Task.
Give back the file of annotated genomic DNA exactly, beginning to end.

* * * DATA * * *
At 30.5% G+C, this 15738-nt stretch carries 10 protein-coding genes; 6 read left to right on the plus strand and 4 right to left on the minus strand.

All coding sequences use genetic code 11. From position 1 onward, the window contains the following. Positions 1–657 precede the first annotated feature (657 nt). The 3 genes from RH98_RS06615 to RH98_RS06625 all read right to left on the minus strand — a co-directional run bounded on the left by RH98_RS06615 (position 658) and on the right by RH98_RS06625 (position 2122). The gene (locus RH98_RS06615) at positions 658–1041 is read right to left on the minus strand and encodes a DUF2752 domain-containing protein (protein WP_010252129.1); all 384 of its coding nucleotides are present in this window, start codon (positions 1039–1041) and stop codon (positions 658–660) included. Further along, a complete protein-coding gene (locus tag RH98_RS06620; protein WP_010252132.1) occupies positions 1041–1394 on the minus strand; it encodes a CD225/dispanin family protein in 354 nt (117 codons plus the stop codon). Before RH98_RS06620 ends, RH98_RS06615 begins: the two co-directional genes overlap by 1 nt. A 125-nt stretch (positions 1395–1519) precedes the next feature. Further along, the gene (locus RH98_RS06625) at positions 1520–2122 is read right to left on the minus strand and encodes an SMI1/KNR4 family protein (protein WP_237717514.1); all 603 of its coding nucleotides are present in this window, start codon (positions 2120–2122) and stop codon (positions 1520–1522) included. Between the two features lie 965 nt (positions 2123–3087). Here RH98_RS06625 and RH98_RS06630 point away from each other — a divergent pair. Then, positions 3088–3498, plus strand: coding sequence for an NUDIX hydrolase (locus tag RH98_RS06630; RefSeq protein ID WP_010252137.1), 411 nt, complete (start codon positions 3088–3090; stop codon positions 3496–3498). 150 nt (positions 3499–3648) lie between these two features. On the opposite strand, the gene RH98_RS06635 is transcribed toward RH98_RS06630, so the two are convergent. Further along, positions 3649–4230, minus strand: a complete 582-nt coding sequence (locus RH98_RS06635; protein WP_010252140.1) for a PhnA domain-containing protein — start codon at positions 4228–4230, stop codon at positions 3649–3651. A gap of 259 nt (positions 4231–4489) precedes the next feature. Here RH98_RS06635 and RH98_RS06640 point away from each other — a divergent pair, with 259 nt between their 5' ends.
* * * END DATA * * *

At 30.5% G+C, this 15738-nt stretch carries 10 protein-coding genes; 6 read left to right on the plus strand and 4 right to left on the minus strand.

All coding sequences use genetic code 11. From position 1 onward, the window contains the following. Positions 1–657 precede the first annotated feature (657 nt). The 3 genes from RH98_RS06615 to RH98_RS06625 all read right to left on the minus strand — a co-directional run bounded on the left by RH98_RS06615 (position 658) and on the right by RH98_RS06625 (position 2122). The gene (locus RH98_RS06615) at positions 658–1041 is read right to left on the minus strand and encodes a DUF2752 domain-containing protein (protein WP_010252129.1); all 384 of its coding nucleotides are present in this window, start codon (positions 1039–1041) and stop codon (positions 658–660) included. Further along, a complete protein-coding gene (locus tag RH98_RS06620; protein WP_010252132.1) occupies positions 1041–1394 on the minus strand; it encodes a CD225/dispanin family protein in 354 nt (117 codons plus the stop codon). Before RH98_RS06620 ends, RH98_RS06615 begins: the two co-directional genes overlap by 1 nt. A 125-nt stretch (positions 1395–1519) precedes the next feature. Further along, the gene (locus RH98_RS06625) at positions 1520–2122 is read right to left on the minus strand and encodes an SMI1/KNR4 family protein (protein WP_237717514.1); all 603 of its coding nucleotides are present in this window, start codon (positions 2120–2122) and stop codon (positions 1520–1522) included. Between the two features lie 965 nt (positions 2123–3087). Here RH98_RS06625 and RH98_RS06630 point away from each other — a divergent pair. Then, positions 3088–3498, plus strand: coding sequence for an NUDIX hydrolase (locus tag RH98_RS06630; RefSeq protein ID WP_010252137.1), 411 nt, complete (start codon positions 3088–3090; stop codon positions 3496–3498). 150 nt (positions 3499–3648) lie between these two features. On the opposite strand, the gene RH98_RS06635 is transcribed toward RH98_RS06630, so the two are convergent. Further along, positions 3649–4230, minus strand: a complete 582-nt coding sequence (locus RH98_RS06635; protein WP_010252140.1) for a PhnA domain-containing protein — start codon at positions 4228–4230, stop codon at positions 3649–3651. A gap of 259 nt (positions 4231–4489) precedes the next feature. Here RH98_RS06635 and RH98_RS06640 point away from each other — a divergent pair, with 259 nt between their 5' ends.